The first is the occasional treatment (or “trip”), where you always want to avoid a bad mushroom trip. Some people experience benefits from taking mushrooms only once per year, or as frequently as once every three months. The body builds a mushroom tolerance very, very quickly—even the fastest recommended frequency of doses is at least a week long. Sometimes people travel for these experiences, and there’s even now a burgeoning “special vacation” industry.
The other approach is microdosing, which we wrote about in our comprehensive article about the best mushrooms to microdose or in finding the best amushroom strain for microdosing – which may be a good solution. Microdosing mushrooms involves taking a very small amount —the dosage is so small that it’s not psychoactive, but the underlying benefits of mushrooms can still be enjoyed.
So, are mushrooms really effective at helping patients with clinical depression, anxiety, or PTSD? According to studies and reports by multiple respected organizations, including Johns Hopkins, the answer appears to be a resounding yes.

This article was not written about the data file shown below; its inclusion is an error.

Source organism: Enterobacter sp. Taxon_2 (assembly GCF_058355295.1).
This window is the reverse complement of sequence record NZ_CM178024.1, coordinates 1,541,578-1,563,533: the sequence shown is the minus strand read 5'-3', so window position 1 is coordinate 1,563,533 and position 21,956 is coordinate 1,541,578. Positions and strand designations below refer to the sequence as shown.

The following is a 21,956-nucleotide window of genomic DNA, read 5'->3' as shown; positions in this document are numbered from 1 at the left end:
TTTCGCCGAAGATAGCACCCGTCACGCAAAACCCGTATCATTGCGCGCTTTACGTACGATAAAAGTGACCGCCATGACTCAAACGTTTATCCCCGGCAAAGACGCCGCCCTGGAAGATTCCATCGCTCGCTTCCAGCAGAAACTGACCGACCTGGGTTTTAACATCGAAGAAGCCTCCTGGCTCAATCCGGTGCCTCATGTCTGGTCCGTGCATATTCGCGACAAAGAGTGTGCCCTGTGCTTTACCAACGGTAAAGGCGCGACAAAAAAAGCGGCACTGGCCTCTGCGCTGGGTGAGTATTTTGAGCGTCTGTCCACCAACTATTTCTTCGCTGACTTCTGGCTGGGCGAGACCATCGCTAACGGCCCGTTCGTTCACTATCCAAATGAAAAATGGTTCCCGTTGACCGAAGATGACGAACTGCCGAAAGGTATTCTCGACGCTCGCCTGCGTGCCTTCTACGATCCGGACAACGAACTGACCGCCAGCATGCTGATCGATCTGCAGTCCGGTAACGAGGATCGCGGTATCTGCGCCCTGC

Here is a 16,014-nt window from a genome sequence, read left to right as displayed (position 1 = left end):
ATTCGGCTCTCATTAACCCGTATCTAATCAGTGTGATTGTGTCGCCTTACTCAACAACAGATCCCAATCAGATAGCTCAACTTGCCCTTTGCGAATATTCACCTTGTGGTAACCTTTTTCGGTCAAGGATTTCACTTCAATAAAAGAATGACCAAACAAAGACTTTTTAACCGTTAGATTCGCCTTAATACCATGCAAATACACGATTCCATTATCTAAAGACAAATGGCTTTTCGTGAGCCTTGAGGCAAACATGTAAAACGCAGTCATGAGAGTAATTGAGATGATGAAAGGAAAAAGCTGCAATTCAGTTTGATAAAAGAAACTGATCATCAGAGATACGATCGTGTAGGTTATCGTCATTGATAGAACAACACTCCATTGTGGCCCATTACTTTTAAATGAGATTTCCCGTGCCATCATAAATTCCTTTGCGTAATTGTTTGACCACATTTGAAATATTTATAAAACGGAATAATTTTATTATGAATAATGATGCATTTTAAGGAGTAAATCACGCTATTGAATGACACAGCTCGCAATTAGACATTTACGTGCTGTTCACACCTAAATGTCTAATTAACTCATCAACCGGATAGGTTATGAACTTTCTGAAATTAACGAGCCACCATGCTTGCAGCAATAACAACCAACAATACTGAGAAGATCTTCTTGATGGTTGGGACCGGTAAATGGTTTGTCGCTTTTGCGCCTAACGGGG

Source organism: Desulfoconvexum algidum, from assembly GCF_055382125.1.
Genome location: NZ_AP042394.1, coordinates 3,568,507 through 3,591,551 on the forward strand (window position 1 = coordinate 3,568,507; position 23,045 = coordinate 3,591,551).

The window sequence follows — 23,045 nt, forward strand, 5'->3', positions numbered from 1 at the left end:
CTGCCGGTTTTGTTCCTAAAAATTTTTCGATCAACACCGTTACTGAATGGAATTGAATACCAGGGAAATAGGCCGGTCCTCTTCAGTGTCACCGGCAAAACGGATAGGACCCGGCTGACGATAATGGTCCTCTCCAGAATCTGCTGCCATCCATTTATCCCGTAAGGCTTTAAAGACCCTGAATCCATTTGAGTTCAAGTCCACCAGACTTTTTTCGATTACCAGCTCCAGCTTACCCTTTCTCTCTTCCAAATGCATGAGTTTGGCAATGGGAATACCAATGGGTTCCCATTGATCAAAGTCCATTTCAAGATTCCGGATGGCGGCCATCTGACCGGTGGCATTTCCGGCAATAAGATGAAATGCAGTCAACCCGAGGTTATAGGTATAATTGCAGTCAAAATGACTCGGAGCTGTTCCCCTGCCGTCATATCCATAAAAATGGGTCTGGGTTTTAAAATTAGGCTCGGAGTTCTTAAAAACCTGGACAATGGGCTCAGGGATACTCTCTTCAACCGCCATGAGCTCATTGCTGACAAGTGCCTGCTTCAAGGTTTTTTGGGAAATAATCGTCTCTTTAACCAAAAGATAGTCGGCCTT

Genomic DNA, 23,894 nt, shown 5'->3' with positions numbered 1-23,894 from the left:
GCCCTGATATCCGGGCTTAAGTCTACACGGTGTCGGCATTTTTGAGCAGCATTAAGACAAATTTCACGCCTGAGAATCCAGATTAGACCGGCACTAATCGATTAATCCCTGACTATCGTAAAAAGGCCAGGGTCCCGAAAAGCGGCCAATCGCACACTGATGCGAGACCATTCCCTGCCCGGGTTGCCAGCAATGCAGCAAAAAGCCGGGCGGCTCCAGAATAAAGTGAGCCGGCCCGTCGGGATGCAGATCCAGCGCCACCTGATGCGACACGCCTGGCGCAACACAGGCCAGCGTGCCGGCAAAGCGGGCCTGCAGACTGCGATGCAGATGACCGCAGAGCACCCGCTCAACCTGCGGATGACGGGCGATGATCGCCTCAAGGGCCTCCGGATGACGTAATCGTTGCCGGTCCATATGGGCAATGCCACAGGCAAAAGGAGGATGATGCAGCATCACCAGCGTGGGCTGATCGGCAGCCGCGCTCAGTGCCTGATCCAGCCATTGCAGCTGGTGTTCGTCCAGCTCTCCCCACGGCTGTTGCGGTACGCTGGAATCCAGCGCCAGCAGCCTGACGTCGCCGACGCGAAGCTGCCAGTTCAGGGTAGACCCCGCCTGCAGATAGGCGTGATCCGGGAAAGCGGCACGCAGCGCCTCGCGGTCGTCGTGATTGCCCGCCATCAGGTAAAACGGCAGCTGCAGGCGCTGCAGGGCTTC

The Fastest-Growing Hobby of Amateur Microscopists: Studying Mushroom Spores at Home
We hope that you’ve found today’s post informative. One lingering question may remain for many of you, however. If mushrooms are so beneficial to so many people, why aren’t they legal yet?
It’s a good question. The answer is, unfortunately, that the legal process is a very slow one. However, breakthroughs are being made all the time—we cover them regularly here on the Quality Spores blog, so be sure to check back in regularly.
While mushrooms aren’t legal, the spores of mushrooms are (in most states). The spores, in nature, would mature into so-called mushrooms, but their primary use is for study under the microscope. If you’d like to get started in what’s quickly becoming one of the most popular new hobbies, check out our free eBook.